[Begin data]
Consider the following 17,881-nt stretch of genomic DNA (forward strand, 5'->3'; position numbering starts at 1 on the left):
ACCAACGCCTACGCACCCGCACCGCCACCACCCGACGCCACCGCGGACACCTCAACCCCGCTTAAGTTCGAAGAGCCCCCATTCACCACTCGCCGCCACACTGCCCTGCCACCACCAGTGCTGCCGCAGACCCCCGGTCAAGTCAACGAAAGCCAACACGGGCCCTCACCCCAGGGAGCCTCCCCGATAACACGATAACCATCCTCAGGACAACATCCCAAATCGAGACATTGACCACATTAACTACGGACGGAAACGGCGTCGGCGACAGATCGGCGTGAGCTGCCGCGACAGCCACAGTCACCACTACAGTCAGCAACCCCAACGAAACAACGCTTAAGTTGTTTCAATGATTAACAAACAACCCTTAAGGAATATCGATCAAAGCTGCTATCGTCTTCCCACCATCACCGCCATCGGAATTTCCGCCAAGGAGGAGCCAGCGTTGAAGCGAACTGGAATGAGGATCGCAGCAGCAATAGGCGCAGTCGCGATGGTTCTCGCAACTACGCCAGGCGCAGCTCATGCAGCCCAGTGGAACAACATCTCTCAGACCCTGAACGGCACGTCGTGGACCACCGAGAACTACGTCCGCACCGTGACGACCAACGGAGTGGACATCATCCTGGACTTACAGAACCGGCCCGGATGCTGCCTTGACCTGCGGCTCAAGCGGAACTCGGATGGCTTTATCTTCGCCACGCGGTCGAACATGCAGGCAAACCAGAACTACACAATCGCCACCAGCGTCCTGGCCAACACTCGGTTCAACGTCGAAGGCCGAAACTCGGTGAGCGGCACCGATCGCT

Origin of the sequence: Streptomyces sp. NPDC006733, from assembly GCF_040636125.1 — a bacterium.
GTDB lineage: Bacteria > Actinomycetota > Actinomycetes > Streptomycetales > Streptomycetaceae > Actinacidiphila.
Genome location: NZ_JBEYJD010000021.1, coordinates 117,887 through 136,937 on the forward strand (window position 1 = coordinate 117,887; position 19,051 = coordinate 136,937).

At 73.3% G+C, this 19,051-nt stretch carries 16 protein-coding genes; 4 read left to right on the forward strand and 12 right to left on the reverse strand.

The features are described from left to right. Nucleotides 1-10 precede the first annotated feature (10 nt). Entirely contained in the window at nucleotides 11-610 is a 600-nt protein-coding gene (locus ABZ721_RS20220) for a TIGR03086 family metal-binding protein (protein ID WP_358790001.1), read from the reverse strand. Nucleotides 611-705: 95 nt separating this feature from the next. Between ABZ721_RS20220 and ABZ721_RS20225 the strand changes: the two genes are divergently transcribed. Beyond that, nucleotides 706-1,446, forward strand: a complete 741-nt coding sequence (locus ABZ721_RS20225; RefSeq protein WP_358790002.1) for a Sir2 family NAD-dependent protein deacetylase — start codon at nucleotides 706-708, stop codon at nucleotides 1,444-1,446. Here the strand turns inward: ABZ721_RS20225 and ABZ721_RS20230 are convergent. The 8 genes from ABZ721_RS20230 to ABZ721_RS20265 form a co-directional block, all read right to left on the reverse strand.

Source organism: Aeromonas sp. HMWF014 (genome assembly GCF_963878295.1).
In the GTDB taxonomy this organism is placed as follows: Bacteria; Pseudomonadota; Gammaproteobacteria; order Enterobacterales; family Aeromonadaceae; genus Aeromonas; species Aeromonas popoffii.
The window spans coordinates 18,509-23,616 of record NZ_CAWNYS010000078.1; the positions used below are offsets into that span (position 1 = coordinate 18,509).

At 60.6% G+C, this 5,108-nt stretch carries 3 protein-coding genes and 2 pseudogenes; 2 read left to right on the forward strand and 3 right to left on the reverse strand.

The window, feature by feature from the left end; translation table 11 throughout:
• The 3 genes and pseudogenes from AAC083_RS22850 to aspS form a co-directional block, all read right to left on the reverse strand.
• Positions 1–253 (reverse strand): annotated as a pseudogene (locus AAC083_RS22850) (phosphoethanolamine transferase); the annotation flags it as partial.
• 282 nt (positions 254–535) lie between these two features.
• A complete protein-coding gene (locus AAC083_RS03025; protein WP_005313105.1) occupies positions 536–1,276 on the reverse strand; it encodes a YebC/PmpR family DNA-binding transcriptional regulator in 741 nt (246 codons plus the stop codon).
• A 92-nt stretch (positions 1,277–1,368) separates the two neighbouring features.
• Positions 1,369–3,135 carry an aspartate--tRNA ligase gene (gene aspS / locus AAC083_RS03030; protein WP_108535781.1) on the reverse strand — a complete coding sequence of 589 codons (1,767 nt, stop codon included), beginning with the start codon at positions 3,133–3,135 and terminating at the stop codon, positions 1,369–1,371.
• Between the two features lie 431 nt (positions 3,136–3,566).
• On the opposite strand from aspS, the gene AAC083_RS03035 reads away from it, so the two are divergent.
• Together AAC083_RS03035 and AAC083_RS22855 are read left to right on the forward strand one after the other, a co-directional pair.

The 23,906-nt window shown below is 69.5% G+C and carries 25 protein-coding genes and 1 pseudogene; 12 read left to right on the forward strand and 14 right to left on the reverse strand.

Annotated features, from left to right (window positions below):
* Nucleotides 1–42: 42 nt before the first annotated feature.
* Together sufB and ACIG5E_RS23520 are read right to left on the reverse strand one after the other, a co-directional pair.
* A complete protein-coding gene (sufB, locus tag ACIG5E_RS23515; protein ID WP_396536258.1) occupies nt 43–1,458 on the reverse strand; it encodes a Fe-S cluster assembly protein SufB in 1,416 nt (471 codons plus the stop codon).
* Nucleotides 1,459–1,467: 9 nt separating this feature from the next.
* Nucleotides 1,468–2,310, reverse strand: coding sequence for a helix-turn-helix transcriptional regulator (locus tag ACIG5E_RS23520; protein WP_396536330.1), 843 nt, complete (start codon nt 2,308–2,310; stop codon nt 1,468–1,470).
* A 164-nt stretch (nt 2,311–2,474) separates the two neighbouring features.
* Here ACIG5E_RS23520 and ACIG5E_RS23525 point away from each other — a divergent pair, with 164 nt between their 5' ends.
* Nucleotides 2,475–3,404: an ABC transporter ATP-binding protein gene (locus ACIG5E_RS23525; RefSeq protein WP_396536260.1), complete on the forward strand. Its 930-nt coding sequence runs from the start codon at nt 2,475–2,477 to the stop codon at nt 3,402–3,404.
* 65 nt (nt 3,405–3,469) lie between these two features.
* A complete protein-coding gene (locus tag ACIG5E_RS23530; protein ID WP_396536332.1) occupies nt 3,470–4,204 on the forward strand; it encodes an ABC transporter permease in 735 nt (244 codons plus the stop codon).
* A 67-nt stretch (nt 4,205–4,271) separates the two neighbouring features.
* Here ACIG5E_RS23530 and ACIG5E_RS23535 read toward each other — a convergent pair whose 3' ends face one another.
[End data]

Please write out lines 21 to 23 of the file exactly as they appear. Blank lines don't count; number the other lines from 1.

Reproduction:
• Together AAC083_RS03035 and AAC083_RS22855 are read left to right on the forward strand one after the other, a co-directional pair.

The 23,906-nt window shown below is 69.5% G+C and carries 25 protein-coding genes and 1 pseudogene; 12 read left to right on the forward strand and 14 right to left on the reverse strand.

Annotated features, from left to right (window positions below):